Vegetables contain nearly 70% to 95% of moisture which make them highly perishable. If this moisture is reduced to some extent, bulk transportation of the final product can be made to other parts of the country where it is not available. Also the shelf life of the product is increased. Conventionally sun drying and hot air drying is used to dry and preserve the product. This produced discolored and shrieked products which were of not interest to patronage. When osmotic dehydration is used prior to drying steps it is evident that it conserves energy and reduces the heat damage to the product in terms of color, flavor and aromaetc

Osmotic dehydration aims at extending life of food by removing water without phase transition [Kowalska and Lenart 2001, Matuska et al. 2006]. The process is carried out by immersing the raw material in a hypertonic solution (solution with high concentration of sugars, sodium chloride,  etc.).

 Osmotic dehydration is used for foods with a tissue structure, such as shredded fruit and vegetables [Torreggiani 1993]. The method is based on the natural phenomenon of osmosis through cell membranes of biological material [Shi and Le Maguer 2002]. In the osmotic dehydration the process of water flow to the outside of food material takes place, and entering of substances dissolved in a hypertonic solution into the product. Since the cell membrane is not perfectly selective, the solutes present in cells (organic acids, sugars, minerals, fragrances, and colorants) can pass with water into the hypertonic solution [Derossi et al. 2008].

1.2 Mass transfer phenomena during osmotic dehydration

There are three major types of counter current mass transfer in osmotic concentration process (Karthiayani, 2004;Tiwari, 2005) (Figure 2).

1. Important water out flow from product to solution.

2. A solute transfer, from the solution to the product; it makes thus possible to introduce the desired amount of an active principle, a preservative agent, any solute or nutritional interest, or a sensoryquality improvement of the product.

3. Leaching out of products own solutes (sugar, organic acids, minerals, vitamins etc.), which is quantitatively negligible when compares with the first two types of transfer, but essential with regard to the composition of final product/

Drying of fruits  and vegetables  such as pumpkin, fruit pepper and bitter leaves e.t.c is one the most time and energy consuming process in the modern food industry [sunjka et al 20004]. However these fruit and vegetable are usually in short supply during dry season because they are perishable crops which deteriorate within a few days afterharvest (which occur mainly in rainy season). Preserving these crops in their fresh state for months has been a problem that is yet unsolved [famurewa et al 2006; Agarryetal 2006]. Drying processes play an important role in the preservation of agricultural products. They are defined as a process of moisture removal due to simultaneous heart and mass transfer in which energy must be supplied [waewsak et al 2006]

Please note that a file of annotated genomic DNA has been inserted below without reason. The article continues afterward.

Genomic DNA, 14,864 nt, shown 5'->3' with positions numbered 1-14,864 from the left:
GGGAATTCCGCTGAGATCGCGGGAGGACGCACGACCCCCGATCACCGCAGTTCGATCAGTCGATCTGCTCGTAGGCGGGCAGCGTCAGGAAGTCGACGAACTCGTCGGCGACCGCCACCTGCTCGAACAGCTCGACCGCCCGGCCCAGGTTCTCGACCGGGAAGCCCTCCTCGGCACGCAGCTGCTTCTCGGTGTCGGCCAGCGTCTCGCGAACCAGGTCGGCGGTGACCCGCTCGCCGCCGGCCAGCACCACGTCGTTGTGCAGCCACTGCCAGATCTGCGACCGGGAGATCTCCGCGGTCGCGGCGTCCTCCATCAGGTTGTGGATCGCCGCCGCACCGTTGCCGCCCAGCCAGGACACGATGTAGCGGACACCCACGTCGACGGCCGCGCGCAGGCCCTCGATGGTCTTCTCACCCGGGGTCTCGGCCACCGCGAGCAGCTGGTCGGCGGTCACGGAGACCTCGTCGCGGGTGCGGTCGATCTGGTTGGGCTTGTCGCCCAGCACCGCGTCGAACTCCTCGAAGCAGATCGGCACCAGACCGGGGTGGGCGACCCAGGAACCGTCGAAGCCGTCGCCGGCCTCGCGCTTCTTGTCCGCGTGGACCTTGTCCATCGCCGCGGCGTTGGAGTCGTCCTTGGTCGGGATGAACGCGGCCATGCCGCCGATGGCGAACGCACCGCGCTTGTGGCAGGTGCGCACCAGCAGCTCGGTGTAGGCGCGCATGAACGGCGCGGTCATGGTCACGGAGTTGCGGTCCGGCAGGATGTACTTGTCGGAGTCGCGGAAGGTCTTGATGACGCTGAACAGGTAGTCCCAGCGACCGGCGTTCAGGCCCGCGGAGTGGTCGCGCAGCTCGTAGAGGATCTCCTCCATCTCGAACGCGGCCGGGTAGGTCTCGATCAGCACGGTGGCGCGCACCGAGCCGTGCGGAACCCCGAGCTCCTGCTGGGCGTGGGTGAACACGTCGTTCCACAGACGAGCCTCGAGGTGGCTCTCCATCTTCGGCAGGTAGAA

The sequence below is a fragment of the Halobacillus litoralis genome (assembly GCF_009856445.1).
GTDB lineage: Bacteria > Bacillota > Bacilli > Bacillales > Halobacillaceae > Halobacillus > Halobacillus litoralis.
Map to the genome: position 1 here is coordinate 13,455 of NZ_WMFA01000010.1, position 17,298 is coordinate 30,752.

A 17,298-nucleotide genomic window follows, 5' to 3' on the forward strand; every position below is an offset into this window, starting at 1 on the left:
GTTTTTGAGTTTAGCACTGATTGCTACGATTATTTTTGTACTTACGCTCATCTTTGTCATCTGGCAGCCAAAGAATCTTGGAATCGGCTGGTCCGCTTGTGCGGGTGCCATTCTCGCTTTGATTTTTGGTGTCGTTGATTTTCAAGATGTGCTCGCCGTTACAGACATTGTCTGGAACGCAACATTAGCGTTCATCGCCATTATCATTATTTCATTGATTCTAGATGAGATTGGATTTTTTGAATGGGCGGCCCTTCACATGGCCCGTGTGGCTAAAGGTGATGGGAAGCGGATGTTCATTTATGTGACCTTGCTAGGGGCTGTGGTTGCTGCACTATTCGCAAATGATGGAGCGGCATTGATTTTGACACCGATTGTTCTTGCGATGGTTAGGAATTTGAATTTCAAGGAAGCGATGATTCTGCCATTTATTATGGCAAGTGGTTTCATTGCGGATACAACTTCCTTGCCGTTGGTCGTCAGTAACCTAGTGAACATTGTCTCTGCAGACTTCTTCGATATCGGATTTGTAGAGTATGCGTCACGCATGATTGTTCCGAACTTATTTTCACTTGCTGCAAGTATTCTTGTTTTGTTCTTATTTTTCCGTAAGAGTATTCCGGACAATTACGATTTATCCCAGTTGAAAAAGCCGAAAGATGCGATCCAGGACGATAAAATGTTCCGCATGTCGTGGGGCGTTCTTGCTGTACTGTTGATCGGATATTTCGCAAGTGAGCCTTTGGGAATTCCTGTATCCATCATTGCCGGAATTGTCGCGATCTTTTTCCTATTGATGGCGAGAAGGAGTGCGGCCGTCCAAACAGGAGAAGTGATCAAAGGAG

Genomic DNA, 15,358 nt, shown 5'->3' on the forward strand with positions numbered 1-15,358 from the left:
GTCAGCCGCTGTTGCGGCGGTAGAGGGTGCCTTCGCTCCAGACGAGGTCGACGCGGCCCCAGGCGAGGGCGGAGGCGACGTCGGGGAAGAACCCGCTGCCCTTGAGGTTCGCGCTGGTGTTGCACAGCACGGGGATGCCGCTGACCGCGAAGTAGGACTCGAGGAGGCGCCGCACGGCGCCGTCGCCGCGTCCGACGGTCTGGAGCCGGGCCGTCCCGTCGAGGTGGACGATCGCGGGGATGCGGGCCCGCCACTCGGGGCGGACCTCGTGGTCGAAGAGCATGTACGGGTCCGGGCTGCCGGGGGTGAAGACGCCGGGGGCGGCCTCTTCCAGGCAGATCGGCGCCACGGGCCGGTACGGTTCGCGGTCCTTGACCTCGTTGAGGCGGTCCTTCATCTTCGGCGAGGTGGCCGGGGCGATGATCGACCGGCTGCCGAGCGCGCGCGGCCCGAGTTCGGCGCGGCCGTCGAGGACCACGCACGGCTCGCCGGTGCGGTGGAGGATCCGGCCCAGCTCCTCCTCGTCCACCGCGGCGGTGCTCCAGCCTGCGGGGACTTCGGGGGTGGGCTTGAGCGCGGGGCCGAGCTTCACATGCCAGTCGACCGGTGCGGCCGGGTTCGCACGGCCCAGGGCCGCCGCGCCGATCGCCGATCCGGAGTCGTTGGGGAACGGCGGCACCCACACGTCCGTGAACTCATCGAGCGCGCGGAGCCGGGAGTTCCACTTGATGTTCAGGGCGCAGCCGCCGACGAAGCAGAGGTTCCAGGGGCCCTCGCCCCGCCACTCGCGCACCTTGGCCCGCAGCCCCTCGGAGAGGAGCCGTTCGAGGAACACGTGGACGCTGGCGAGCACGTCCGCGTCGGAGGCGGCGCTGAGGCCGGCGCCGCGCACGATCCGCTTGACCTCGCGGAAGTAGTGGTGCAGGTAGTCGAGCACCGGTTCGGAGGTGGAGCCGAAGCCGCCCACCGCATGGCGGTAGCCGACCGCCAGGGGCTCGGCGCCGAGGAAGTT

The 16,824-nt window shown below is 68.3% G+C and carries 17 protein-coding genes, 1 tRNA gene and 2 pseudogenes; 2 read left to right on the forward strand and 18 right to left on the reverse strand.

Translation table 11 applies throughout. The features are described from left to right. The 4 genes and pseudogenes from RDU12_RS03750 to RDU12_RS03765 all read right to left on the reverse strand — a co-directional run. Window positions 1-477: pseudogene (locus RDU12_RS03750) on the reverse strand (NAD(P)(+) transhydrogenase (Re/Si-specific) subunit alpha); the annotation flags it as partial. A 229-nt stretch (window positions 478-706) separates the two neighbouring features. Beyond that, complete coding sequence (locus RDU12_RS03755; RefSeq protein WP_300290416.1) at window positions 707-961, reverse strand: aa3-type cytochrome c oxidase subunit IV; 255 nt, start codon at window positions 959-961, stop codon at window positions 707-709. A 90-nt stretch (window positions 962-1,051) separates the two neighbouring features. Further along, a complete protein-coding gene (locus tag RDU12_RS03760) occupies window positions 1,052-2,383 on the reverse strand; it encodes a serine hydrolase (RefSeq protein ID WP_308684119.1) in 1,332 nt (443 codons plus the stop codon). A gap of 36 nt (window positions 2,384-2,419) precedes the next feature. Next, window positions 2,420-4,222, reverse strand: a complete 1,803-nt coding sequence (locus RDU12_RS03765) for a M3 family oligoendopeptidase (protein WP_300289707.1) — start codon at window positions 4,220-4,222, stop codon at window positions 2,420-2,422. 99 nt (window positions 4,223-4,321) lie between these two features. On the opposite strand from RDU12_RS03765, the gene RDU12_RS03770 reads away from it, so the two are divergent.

The general condition include the following:

1) Heat is transfer by evaporation of liquid or moisture from the surface of the solid

2) Mass is equally transferred


Most of the work done on this subject have been on the change that occur in the nutritional properties and mass transfer at different temperature, immersion time and concentration of the solution


This works tends to do proper investigation on the drying rate and mass transfer characteristic in different osmotic solution and  thermal drying of vegetable  to bring it to the awareness of the public, this work tends to bring out the importance of choosing the best optimum temperature and best osmotic solution for thermal drying and osmotic dehydration


The aim of this research work is to investigate the mass transfer characteristic of pumpkin and Bitter leaf


The following objectives were use to achieved the aim.

1) To investigate the effect of temperature on drying rate of pumpkin and bitter leaf

2) To investigate the effect of osmotic concentration  of pumpkin and Bitter leaf

3) To investigate the effect of time for drying rate and osmotic dehydration for Pumpkin and Bitter leaf

4)   To determine the optimum condition of thermal drying and osmotic dehydration.


This is necessary to determine the suitability of the drying process that will help in mass transfer, and it also provide a suitable method that will help reduce crop loss in Nigeria.


The method used in this work include;

1). Osmotic solution (hypertonic, Isotonic and hypotonic solution) using NaCL as the osmotic agent , were prepared at different temperature interval the solution was stirred until complete dissolution, the samples were pumpkin and bitter leaf

2). Samples of pumpkin and bitter leaves were weight and spread on a metal tray which was then place in a laboratory oven. The drying was carried out at different temperature of 600C, 700C and 800C

3). The effective diffusivity was determine by using fickian equation

The scope of this research is limited to the study of mass transfer coefficient during thermal drying and osmotic dehydration of pumpkin and Bitter leaf